However, in these days before I ship Cowbee off to be recowed for a month, I am reminiscing and appreciating all the cool places we have been together and how much (I) have grown in that time. He has, quite literally, been around before I can remember (I frequently come across photos of me younger and younger clutching this small stuffed toy) starting with his first journey from the pharmacy where he was probably purchased for less than $3 and brought home to a blonde baby.

See you for New Orleans, Cowb.

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Everyone loves a five-inch-tall farm animal, especially in Florence, Italy. 

The Scent of Southampton

As a true-life Jersey Girl, to me, the shore is the mark of many: the destination I inadvertently end up most weekends, a place where every beach house, no matter the size, has at least 14 mattresses, lit-up and almost tacky sprawling boardwalks, and the biggest hub of the best bars and the coolest people I can come across.

With only a few weekends left in the summer, I decided it may be time to take my shore life to new horizons – the horizons of the Hamptons, that is. The Hamptons are sort of like the Jersey Shore of the North in the fact that similar to how New Jerseyans flock to the Shore every Friday afternoon May through September, New Yorkers hop on 495 and head to the Hamptons on their summer weekends.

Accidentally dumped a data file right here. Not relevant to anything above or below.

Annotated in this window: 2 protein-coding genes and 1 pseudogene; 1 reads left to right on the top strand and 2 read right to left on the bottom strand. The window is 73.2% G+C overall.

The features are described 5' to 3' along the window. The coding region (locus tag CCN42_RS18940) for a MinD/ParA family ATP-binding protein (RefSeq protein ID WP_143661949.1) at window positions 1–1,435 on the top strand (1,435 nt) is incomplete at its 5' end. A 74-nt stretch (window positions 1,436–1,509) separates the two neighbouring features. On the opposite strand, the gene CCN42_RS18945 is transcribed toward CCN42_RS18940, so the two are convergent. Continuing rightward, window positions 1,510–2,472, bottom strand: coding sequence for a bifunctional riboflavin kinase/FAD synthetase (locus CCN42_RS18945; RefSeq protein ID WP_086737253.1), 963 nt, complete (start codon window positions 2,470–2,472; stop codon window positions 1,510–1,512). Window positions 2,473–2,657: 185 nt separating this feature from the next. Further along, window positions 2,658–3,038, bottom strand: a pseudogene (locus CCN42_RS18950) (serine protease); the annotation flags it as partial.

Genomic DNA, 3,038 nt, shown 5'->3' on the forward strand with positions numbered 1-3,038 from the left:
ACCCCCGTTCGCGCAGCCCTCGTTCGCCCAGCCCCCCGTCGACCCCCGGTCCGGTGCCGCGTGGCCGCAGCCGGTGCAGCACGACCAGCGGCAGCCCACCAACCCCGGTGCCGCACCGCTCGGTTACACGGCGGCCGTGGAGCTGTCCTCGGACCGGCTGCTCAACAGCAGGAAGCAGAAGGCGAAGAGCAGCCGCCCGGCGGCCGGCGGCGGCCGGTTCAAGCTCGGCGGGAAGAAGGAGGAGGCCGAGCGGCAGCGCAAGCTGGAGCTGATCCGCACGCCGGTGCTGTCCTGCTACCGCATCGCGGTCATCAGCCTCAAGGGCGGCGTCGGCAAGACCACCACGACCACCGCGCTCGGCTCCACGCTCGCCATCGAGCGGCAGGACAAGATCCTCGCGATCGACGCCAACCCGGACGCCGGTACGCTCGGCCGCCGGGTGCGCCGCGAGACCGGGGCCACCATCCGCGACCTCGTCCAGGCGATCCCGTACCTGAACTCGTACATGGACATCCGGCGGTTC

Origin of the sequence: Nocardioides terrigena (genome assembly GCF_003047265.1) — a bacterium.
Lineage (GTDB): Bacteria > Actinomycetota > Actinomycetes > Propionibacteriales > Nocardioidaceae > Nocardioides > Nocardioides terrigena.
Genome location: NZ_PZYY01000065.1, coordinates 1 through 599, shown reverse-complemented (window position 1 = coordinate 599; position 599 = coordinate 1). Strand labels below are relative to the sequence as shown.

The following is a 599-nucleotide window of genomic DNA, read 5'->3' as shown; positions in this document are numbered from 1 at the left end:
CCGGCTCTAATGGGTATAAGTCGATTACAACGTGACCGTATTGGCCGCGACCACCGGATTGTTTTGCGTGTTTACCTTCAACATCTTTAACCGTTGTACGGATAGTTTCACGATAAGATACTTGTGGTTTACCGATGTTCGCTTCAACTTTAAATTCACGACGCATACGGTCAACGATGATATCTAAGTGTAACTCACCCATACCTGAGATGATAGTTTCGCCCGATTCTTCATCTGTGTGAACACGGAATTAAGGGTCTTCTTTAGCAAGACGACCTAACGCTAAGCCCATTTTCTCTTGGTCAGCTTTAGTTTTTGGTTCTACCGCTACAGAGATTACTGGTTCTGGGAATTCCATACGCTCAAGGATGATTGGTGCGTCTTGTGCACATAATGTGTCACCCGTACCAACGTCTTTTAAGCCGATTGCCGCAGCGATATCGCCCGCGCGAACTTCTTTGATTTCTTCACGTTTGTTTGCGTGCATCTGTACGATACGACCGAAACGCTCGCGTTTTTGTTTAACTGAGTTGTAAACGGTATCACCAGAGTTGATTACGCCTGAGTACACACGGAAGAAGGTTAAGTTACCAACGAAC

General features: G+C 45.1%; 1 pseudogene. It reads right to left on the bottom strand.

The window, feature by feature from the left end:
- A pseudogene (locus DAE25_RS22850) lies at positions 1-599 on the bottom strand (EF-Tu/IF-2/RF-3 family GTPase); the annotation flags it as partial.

The difference is that the Hamptons have an intoxicating smell of money.

Driving into Southampton, a traffic-ridden drive of about four hours from northwestern Jersey, I clutched a sheet I had compiled with activities to do with some angst. There weren’t many, and for one I gave up and listed a beach just to hit four. The place wasn’t made for toddlers.

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 Biking by Agawam Lake on Gin Lane

When the highway turned into quaint lanes, this became much clearer. Otherwordly mansions beckoned from behind six-foot-tall hedge barriers, BMWs and Range Rovers literally lined the streets, and brick walkways had the undeniable air of trying too hard to be normal with perfectly manicured shrubbery and purposely vintage decor.

Not to say it wasn’t lovable – just fashionable. After we checked into our hotel, the Southampton Inn, which was voted the Best Family Hotel in Southampton by the Travel Channel, and we took the complimentary shuttle to Cooper’s Beach, which sits about a mile and a half away from the hotel and costs $40 just to park for the day.

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The Southampton Inn